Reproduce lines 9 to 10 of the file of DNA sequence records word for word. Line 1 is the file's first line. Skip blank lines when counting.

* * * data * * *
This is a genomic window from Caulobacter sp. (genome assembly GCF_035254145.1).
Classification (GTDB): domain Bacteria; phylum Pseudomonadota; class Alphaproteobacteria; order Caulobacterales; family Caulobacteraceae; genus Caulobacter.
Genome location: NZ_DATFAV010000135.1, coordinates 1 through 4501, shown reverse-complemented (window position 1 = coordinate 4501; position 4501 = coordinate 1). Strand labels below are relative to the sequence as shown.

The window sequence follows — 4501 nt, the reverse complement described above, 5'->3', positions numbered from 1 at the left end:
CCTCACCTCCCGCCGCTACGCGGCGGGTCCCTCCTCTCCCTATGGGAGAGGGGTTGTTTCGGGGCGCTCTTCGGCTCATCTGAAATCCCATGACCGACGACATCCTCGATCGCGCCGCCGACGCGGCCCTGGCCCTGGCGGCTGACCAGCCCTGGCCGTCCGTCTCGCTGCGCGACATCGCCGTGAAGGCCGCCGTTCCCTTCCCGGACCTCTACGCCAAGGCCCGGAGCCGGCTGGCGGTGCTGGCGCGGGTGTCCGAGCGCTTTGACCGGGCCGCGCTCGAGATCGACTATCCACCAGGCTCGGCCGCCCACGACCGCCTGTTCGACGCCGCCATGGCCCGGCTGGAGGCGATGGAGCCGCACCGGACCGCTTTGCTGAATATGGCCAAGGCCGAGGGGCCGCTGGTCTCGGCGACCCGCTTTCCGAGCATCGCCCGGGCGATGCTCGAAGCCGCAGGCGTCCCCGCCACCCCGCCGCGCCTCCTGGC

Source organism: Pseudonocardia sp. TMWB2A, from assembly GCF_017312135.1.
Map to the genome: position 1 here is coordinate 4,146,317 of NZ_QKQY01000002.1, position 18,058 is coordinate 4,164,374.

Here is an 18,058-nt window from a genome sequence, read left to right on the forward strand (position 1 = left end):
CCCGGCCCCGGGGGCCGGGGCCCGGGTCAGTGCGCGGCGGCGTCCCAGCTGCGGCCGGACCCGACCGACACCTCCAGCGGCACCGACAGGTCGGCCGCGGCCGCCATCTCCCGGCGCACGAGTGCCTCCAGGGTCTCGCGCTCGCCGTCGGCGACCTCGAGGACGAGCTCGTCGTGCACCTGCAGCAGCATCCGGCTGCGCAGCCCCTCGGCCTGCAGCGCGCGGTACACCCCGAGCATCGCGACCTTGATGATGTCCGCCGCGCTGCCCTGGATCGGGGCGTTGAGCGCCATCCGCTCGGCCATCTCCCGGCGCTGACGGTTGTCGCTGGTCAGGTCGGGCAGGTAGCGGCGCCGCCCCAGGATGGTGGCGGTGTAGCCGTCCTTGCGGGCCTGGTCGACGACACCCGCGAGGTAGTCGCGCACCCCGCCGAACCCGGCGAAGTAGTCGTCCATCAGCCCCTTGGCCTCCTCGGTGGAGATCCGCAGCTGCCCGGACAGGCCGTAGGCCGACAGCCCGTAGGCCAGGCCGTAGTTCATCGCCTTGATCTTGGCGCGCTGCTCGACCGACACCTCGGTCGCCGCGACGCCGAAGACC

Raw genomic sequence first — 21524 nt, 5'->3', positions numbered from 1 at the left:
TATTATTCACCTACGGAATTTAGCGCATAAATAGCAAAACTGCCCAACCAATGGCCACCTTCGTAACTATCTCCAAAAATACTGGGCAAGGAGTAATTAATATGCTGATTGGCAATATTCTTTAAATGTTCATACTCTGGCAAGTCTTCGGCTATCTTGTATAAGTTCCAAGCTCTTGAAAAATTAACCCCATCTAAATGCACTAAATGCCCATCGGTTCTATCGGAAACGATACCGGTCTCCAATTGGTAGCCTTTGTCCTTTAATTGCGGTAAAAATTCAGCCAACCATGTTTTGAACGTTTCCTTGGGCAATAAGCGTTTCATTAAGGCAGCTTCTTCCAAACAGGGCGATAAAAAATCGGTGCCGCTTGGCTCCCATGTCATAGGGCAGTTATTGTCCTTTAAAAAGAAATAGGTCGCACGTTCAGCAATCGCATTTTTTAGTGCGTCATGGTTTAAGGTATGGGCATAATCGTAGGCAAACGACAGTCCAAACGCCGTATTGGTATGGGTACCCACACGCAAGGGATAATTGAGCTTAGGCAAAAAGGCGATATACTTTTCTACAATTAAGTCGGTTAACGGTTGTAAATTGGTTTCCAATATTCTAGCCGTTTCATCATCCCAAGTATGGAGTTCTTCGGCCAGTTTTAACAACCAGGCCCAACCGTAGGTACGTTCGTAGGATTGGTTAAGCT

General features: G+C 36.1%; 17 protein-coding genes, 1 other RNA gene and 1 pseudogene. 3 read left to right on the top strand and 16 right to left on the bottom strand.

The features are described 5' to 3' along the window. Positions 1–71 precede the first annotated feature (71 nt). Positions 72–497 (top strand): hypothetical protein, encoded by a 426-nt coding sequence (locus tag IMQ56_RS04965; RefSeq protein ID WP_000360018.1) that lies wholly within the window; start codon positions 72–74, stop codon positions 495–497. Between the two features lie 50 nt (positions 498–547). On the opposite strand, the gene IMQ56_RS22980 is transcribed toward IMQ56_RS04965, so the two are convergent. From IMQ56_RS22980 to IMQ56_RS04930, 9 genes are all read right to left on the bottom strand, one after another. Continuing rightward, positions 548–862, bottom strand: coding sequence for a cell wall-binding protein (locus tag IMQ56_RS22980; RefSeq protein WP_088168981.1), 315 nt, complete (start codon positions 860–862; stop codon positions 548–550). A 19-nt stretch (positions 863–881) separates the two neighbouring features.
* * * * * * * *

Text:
CCCGGCCCCGGGGGCCGGGGCCCGGGTCAGTGCGCGGCGGCGTCCCAGCTGCGGCCGGACCCGACCGACACCTCCAGCGGCACCGACAGGTCGGCCGCGGCCGCCATCTCCCGGCGCACGAGTGCCTCCAGGGTCTCGCGCTCGCCGTCGGCGACCTCGAGGACGAGCTCGTCGTGCACCTGCAGCAGCATCCGGCTGCGCAGCCCCTCGGCCTGCAGCGCGCGGTACACCCCGAGCATCGCGACCTTGATGATGTCCGCCGCGCTGCCCTGGATCGGGGCGTTGAGCGCCATCCGCTCGGCCATCTCCCGGCGCTGACGGTTGTCGCTGGTCAGGTCGGGCAGGTAGCGGCGCCGCCCCAGGATGGTGGCGGTGTAGCCGTCCTTGCGGGCCTGGTCGACGACACCCGCGAGGTAGTCGCGCACCCCGCCGAACCCGGCGAAGTAGTCGTCCATCAGCCCCTTGGCCTCCTCGGTGGAGATCCGCAGCTGCCCGGACAGGCCGTAGGCCGACAGCCCGTAGGCCAGGCCGTAGTTCATCGCCTTGATCTTGGCGCGCTGCTCGACCGACACCTCGGTCGCCGCGACGCCGAAGACC

Raw genomic sequence first — 21524 nt, 5'->3', positions numbered from 1 at the left: